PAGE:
At this point in the national debate, I am pessimistic that any compromise is possible. There are several reasons for this. First, no neutral standard exists to determine the proper interpretation of the amendment. In biblical hermeneutic terms, should one pursue exegesis or eisegesis? Second, the moral psychologist Jonathan Haidt has shown that much of our moral judgments are products of our moral intuitions, not rational reflection. We are driven by our emotions and commitments, and we easily dismiss the arguments of the other side. Given our polarized society, such tribal commitments are working on hyper-drive. Third, moral principles, like facts, are always already colored by our values and worldviews. One’s hierarchy of principles may be opposed to another’s. For example, many Christians may agree that part of the marks of the Kingdom of God is the seeking of justice and the overturning of oppression. However, some Christians interpret these principles as grounds for LGBTQ rights whereas others argue that sin in any form—not the person—must be oppressed and defeated. Stricter gun control may be a principle of justice for some, while self-defense, especially the defense of others, may be seen as an enactment of love for others. But in this current age, what seems to be commonsensical by one is often viewed as madness by another. Given this pessimism, what must the Church do?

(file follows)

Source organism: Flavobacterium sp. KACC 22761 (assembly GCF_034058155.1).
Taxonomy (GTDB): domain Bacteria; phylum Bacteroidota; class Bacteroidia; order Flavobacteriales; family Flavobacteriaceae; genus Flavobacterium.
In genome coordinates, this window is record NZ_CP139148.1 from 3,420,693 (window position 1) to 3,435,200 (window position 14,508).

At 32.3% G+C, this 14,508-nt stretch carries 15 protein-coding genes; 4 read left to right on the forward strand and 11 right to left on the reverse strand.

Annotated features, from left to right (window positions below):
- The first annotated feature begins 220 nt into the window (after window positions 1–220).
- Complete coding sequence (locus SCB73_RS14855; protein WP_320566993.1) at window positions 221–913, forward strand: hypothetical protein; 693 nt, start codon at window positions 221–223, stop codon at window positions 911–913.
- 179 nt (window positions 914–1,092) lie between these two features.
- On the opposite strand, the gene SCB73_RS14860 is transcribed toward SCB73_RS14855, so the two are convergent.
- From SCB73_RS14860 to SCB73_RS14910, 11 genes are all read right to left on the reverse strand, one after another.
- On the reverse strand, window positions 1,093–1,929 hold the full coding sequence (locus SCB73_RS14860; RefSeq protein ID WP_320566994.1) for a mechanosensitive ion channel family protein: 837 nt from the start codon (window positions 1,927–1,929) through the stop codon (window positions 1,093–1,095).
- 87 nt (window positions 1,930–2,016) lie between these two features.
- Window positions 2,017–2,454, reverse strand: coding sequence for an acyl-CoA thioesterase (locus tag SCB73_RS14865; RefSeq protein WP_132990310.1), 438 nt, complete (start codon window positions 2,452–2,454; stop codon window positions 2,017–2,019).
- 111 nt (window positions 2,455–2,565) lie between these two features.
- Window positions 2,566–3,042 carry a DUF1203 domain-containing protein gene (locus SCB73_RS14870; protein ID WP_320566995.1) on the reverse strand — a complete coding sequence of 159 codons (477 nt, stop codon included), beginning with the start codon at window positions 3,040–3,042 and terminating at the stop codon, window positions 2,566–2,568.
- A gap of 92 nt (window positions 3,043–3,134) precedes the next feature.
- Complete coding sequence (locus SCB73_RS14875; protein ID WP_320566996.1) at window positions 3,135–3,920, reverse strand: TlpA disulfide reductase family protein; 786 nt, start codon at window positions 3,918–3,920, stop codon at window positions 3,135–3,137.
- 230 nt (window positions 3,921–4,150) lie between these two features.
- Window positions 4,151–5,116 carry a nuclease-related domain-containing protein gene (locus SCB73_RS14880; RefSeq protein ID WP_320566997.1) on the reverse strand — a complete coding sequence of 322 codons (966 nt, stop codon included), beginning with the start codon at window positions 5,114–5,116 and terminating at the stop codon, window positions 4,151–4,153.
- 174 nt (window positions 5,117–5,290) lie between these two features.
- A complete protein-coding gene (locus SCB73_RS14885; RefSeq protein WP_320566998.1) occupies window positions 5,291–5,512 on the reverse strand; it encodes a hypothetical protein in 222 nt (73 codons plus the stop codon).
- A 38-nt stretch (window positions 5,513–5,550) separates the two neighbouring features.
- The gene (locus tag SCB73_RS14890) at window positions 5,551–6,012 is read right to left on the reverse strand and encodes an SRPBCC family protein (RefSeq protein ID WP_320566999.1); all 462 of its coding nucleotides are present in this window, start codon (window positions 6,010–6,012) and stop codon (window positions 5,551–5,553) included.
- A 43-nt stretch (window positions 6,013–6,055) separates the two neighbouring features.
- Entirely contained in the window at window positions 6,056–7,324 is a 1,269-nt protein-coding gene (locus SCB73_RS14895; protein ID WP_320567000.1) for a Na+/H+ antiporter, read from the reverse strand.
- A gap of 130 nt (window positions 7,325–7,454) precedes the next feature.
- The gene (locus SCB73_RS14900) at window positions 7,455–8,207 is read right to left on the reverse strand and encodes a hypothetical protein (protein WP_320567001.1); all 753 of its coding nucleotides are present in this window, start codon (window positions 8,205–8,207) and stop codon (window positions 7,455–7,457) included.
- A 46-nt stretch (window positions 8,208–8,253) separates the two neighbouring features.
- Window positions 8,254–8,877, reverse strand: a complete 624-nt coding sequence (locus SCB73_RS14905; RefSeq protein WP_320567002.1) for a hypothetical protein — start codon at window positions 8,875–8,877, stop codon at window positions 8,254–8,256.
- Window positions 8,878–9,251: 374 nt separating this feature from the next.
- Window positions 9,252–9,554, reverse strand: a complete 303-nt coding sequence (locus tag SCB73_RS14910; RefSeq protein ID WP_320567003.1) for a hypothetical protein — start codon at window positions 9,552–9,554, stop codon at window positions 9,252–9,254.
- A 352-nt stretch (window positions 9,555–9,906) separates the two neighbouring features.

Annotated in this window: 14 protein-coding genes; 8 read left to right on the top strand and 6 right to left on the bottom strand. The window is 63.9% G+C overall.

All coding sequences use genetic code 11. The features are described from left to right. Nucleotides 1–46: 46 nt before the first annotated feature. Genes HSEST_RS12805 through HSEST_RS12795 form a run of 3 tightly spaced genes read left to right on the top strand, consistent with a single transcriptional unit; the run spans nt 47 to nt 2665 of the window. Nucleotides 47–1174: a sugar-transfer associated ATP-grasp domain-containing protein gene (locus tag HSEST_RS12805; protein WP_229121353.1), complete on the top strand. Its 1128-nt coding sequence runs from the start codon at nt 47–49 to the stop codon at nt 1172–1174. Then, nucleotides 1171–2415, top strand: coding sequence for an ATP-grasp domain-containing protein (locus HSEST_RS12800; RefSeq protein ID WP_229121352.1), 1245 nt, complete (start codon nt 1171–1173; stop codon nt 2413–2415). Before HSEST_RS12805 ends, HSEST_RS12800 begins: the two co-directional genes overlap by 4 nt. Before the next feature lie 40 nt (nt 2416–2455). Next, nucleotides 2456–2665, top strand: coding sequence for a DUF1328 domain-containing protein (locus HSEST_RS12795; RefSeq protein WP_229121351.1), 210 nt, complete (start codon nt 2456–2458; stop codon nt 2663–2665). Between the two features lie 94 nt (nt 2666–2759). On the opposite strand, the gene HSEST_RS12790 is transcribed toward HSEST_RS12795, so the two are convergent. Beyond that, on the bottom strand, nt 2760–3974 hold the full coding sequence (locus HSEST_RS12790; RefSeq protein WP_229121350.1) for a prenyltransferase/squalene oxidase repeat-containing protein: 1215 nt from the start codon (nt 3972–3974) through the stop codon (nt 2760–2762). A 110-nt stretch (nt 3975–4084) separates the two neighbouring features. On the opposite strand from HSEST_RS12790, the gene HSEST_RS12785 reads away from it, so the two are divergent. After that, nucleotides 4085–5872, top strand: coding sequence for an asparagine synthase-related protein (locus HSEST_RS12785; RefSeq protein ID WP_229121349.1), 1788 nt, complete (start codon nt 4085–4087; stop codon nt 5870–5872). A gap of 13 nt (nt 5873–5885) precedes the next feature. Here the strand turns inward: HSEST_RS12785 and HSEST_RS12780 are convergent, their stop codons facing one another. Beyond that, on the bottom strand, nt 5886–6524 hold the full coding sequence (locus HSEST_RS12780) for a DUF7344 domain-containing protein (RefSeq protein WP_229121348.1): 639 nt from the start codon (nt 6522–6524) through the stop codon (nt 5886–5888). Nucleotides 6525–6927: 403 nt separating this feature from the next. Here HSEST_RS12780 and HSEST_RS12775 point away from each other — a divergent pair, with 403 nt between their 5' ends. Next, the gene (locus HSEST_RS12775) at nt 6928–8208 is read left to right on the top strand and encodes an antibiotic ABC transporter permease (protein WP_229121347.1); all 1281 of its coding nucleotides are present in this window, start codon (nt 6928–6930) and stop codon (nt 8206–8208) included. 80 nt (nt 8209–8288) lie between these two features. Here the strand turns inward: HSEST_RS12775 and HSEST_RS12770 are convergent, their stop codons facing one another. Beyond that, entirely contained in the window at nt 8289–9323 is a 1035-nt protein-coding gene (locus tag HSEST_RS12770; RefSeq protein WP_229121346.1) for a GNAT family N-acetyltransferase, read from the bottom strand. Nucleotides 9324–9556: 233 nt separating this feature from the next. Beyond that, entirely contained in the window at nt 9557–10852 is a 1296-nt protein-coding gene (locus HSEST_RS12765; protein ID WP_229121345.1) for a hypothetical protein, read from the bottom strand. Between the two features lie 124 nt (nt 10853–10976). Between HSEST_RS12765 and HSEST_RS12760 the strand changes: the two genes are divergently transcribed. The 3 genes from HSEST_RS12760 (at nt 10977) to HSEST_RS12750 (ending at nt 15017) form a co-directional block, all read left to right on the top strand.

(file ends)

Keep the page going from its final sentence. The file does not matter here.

If arguing with principles and values will not lead anywhere, perhaps we should look at a different tactic. Perhaps our society, even members of Christ’s body, has gone beyond the possibility of dialogue. Without the ability to dialogue, all we are left with is the will to power, and that is a scary world. As a Korean-American who grew up seven and a half hours away from the next large Korean community and one who has been discriminated by both whites and people of color, I am acutely aware that I will be at a disadvantage in any displays and interactions of power. For me, even getting to dialogue is a road to redemption. How can the Church then become a model of civil—and even loving—dialogue? At this point, such dialogue is not possible if we understand it merely as a medium for negotiation and hashing out proper actions based on common principles. Rather, I suggest that such dialogue is only possible if we shed our fundamental commitment to our rights. Individual rights is not a central value; neither in Scripture nor in much of Christian history. For the apostle Paul, the foregoing of his right to compensation is based on love, which bears and endures all things (cf., 1 Cor 9:12-14; 13:7). If our worldview is re-imagined with love for the Other rather than self-gratification, could the gun debate look different?

Perhaps what the Church needs is not clarity of relevant principles and values, but a fundamental re-imagining of what it means to serve the crucified King, one whose power is no power, whose right as King was put on display on the cross of love.

I do not know what actions and judgments such a dialogue may produce, but I am confident that the sanctification of our imagination—and our being—will get us closer to a common good than the path trodden by the idolatry of individual rights.